5. An EROTIC writer, or novelist whose name is written in some MSS. " Eumathius."
With regard to his native place, he is called in the MSS. of his work Μακρεμβολίτης
, which is usually referred to Constantinople, or Παρεμβολίτης
, according to which he would be a native of the Egyptian town of Parembole.
He appears to have been a man of rank, and high in office, for the MSS. describe him as πρωτονωβελέσιμος
and μέγας χαρτοφύλαε
, or chief keeper of the archives.
The time at which he lived is uncertain, but it is generally believed that he cannot be placed earlier than the twelfth century of our era, so that his work would be the latest Greek novel that we know of.
Confusion with Eustathius, the archbishop of Thessalonica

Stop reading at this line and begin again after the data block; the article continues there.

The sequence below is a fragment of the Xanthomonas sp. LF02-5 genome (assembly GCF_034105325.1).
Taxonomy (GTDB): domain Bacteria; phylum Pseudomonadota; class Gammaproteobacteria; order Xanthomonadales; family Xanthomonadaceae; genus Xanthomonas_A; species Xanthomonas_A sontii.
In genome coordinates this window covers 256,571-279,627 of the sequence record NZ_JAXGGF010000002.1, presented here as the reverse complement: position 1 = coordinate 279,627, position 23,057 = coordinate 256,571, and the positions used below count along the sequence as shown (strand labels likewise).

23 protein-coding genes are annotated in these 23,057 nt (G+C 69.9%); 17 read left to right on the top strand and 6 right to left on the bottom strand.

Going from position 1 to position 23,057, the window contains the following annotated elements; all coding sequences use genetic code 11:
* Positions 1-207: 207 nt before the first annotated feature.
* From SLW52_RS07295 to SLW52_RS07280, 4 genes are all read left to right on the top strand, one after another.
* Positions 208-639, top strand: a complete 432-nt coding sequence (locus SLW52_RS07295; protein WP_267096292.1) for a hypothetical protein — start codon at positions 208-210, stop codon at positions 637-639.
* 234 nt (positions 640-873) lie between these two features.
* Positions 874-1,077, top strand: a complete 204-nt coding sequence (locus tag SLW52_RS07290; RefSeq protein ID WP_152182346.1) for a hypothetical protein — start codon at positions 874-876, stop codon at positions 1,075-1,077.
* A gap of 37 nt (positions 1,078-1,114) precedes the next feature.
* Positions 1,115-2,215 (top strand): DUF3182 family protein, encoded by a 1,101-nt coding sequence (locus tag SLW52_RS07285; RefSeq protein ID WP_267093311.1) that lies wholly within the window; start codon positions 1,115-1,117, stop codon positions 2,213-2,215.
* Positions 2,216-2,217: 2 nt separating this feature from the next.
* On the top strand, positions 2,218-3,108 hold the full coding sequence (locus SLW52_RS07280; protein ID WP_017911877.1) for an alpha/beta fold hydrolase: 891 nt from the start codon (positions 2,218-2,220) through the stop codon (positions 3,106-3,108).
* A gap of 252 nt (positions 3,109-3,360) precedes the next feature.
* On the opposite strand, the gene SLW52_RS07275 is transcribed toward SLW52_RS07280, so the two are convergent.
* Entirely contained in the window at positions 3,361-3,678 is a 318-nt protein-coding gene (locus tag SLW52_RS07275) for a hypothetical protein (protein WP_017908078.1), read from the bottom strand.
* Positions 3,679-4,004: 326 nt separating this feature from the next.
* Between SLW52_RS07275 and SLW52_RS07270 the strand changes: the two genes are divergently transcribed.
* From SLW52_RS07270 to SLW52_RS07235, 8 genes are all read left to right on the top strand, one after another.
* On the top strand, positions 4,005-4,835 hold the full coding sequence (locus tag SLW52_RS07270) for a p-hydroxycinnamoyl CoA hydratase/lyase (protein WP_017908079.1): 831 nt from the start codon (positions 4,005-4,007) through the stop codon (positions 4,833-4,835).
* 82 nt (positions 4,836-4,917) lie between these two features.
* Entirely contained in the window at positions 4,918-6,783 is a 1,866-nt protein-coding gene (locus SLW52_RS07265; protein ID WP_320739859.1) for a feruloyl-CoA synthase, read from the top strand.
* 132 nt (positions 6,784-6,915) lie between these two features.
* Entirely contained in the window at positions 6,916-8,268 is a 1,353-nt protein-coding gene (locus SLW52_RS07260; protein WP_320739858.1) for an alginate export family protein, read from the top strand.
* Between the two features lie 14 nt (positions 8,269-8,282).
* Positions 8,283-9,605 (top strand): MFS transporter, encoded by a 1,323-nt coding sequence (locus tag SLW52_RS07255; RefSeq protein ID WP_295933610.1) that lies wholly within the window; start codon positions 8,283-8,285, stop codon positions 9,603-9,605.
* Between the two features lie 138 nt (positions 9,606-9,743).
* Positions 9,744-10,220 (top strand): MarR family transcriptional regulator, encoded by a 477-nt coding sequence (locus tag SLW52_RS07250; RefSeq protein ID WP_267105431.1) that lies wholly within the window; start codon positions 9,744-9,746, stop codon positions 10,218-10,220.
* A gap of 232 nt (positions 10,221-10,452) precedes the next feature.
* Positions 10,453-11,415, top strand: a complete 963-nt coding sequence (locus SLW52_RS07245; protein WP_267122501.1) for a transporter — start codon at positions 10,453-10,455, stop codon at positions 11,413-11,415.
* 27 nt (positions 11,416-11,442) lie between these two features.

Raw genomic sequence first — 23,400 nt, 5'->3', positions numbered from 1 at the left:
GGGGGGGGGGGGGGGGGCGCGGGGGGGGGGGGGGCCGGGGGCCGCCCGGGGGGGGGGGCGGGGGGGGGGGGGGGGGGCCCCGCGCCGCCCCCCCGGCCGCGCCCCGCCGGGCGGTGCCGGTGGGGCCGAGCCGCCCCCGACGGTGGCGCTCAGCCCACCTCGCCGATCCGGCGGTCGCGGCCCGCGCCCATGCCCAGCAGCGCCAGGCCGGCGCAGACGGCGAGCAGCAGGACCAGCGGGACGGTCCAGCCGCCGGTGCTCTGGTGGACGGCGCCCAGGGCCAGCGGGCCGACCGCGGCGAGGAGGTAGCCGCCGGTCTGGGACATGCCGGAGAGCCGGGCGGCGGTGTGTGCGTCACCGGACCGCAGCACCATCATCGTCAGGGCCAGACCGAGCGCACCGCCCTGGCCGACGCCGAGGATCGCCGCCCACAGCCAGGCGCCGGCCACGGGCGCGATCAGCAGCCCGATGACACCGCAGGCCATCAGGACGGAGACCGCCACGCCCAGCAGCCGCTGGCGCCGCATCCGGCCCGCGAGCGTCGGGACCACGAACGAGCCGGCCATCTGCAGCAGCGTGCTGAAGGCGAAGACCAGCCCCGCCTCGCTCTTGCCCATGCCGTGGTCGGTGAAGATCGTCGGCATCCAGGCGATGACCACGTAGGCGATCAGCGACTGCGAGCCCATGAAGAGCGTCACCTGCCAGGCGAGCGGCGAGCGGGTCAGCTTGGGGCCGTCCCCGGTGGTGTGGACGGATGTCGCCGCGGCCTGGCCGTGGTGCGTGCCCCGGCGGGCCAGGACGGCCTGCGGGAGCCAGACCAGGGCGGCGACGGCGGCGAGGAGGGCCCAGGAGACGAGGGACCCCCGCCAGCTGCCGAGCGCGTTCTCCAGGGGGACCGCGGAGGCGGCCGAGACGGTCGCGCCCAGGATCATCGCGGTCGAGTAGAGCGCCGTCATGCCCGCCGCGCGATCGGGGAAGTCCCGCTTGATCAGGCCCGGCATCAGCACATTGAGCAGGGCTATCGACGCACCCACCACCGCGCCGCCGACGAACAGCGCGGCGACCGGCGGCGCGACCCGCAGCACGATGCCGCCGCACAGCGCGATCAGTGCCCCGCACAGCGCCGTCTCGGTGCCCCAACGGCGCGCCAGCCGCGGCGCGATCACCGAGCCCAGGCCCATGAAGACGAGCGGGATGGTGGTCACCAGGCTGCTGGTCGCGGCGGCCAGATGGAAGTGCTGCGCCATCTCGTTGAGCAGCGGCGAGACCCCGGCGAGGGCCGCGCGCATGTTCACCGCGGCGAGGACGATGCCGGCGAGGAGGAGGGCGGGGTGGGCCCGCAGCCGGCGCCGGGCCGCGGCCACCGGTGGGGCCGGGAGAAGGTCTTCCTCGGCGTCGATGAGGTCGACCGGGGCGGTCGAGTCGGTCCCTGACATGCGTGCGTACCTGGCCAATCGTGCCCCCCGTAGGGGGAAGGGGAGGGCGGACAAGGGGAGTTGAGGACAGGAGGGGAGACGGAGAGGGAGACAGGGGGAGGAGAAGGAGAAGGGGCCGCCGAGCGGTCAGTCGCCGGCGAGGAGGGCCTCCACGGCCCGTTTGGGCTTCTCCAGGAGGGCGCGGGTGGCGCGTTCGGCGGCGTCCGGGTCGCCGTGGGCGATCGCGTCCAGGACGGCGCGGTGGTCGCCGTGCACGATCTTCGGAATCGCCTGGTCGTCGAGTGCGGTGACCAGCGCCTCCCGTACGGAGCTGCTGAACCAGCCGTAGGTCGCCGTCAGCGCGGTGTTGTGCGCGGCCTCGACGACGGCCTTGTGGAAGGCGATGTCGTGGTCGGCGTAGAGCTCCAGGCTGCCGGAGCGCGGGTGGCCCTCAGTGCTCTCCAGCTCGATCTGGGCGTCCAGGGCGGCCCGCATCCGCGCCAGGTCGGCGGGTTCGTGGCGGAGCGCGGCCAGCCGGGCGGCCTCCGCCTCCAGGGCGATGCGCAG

Some writers, such as Cave, confound him with Eustathius, the archbishop of Thessalonica, from whom he must surely be distinguished.
The Story of Hysminias and Hysmine
The novel which he wrote, and through which alone his name has come down to us, bears the title, Τὸ καθ᾽ Ὑσμίνην καὶ Υ῾σμινίαν δρᾶμα
, and consists of eleven books, at the end of the last of which the author himself mentions the title.
It is a story of the love of Hysminias and Hysmine, written in a very artificial style.
The tale is monotonous and wearisome; the story is frigid and improbable, and shews no power of invention on the part of its author.
The lovers are of a very sensual disposition.
It was first edited with a Latin translation by Guilbert Gaulmin, Paris, 1617, 8vo., who published, the year after, his preface and notes to it.
The Latin translation is reprinted in the Leiden edition of Partheniis. (1612,12mo.)
Somewhat improved reprints of Gaulmin's edition appeared at Vienna, 1791, 8vo. and Leipzig, 1792, 8vo.
There is a very good French translation by Lebas, Paris, 1828, 12mno., with a critical introduction concerning the author and his novel.
Comp. Fabric. Bibl. Graec.
vol. viii. p. 136, &c.; Th. Grässe. in Jahn's Jahrbücher
for 1836, fourth supplement. vol. p. 267, &c.